When you get right down to it, Roman food is not the choicest.
If Italian food is peasant’s food, Roman cuisine is the food of poverty. But cash-strapped Romans have long known how to eat well, and typical cucina Romana transforms lesser cuts of meat into savory dishes.
If you are like me and not sure you can stomach a full serving of pajata*, Mordi e Vai offers a perfect and affordable sampling of some of the most traditional Roman dishes.
You can find Mordi e Vai in the Testaccio Market, stall number 15. Just look for the line.
The stall serves up portable versions of cucina Romanesca in panino form, making it incredibly popular with local workers and tourists alike.
Most times, you will have to take a number. Feel free to take a spin around the market if things are moving slowly.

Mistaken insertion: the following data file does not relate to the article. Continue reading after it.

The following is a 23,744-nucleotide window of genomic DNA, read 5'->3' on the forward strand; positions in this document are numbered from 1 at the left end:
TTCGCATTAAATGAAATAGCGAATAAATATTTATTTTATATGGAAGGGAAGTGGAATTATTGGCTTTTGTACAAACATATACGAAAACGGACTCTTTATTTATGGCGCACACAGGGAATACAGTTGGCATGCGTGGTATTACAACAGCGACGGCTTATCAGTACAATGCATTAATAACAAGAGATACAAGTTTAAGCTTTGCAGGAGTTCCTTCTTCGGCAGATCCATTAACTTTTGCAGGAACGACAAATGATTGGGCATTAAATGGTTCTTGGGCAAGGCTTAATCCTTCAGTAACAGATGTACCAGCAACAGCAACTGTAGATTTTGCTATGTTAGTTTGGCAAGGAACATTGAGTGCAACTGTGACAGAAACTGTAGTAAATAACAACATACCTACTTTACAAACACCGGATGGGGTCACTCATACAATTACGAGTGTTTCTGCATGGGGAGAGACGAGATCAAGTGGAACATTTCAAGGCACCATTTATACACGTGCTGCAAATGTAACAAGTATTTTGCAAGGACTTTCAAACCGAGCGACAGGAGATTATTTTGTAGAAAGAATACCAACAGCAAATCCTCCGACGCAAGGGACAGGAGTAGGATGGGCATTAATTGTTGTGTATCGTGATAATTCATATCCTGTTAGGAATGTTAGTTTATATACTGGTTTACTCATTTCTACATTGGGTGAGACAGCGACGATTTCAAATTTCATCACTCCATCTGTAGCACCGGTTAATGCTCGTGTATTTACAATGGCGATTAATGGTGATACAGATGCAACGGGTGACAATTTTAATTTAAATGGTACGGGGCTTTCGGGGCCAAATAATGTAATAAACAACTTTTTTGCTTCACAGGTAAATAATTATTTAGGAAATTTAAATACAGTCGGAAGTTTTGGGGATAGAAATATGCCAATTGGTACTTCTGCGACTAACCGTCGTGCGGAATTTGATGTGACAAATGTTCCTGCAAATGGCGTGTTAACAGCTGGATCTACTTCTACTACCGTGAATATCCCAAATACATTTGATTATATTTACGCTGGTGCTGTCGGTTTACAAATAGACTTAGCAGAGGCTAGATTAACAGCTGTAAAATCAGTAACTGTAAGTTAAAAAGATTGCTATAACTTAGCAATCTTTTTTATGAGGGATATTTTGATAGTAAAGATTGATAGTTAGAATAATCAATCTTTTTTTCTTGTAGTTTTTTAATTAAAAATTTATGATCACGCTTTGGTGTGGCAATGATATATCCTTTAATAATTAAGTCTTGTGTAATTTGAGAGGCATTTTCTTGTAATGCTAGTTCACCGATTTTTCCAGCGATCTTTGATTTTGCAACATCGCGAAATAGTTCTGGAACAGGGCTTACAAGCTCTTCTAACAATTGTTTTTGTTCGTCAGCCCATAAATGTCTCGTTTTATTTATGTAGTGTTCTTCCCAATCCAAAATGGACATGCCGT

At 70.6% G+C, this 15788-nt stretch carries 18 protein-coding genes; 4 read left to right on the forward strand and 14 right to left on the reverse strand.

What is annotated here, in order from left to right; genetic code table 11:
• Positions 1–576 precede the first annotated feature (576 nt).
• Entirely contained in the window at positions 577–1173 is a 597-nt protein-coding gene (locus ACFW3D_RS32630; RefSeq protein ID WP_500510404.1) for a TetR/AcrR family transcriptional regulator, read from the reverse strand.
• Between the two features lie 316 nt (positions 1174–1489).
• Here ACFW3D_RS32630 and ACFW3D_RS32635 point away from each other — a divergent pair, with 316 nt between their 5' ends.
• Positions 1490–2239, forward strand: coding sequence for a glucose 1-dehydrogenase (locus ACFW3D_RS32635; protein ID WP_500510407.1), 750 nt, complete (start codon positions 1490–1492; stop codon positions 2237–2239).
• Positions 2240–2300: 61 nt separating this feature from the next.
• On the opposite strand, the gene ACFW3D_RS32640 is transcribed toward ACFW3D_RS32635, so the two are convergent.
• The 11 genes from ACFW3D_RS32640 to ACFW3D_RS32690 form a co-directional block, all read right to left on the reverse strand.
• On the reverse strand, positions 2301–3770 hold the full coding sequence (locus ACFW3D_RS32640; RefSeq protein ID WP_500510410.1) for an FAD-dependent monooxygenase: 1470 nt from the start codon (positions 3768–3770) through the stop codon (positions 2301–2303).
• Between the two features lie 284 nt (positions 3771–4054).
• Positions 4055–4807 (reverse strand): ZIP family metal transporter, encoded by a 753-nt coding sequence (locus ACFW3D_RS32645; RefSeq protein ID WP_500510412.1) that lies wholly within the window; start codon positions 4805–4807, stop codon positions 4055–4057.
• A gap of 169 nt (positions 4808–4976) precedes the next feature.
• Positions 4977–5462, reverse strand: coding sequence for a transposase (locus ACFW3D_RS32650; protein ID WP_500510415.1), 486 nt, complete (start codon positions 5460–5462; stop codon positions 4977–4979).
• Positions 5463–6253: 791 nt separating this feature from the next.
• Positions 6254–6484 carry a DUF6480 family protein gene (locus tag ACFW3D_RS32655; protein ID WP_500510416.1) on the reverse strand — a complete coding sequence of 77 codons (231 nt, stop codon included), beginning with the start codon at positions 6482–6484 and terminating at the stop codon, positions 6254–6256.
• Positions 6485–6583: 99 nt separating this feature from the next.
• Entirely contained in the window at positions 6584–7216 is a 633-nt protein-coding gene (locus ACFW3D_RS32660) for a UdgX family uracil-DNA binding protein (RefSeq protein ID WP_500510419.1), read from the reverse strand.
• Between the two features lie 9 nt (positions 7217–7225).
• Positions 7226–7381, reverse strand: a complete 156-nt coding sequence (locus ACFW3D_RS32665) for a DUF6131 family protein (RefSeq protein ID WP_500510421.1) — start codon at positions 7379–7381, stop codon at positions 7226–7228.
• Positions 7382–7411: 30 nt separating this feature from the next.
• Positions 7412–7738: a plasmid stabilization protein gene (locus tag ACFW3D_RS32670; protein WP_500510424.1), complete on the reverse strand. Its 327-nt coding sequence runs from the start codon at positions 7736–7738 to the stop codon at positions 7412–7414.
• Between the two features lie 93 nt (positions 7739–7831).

When it is finally your turn, you can pick from specials like coratella e carciofi (heart, lungs and other chest organs with artichoke), or classics like tripe or panino con “l’allesso” (tender beef).
I am a panino con l’allesso and cicoria girl myself. Jimmy goes for the salsiccia (sausage) every time without fail.
The sandwiches are drenched in oily, meaty, sauce-juice, so they are best consumed immediately. There are a few benches to the side or you can try to snag a table in the communal space in the middle of the market.
I am spoiled in terms of location and sometimes take mine home, to be unwrapped and consumed while squirreling away my other market purchase to avoid the soggy sadness of a saved-for-later sandwich.
If you are looking for more resources on Testaccio and the history of Italian food, Rachel Roddy’s book Five Quarters: Recipes from a Roman Kitchen is lovely and Katie Parla and Kristina Gill have a forthcoming book on Tasting Rome.
Mordi e Vai
Box 15, Nuovo Mercato di Testaccio
Via Beniamino Franklin, 12/E
Open: Monday – Saturday, 8:00(ish)-14:30
*pajata = tied off intestines of milk-fed lambs simmered in tomato sauce. I have tried it. More than once. It is…. ok….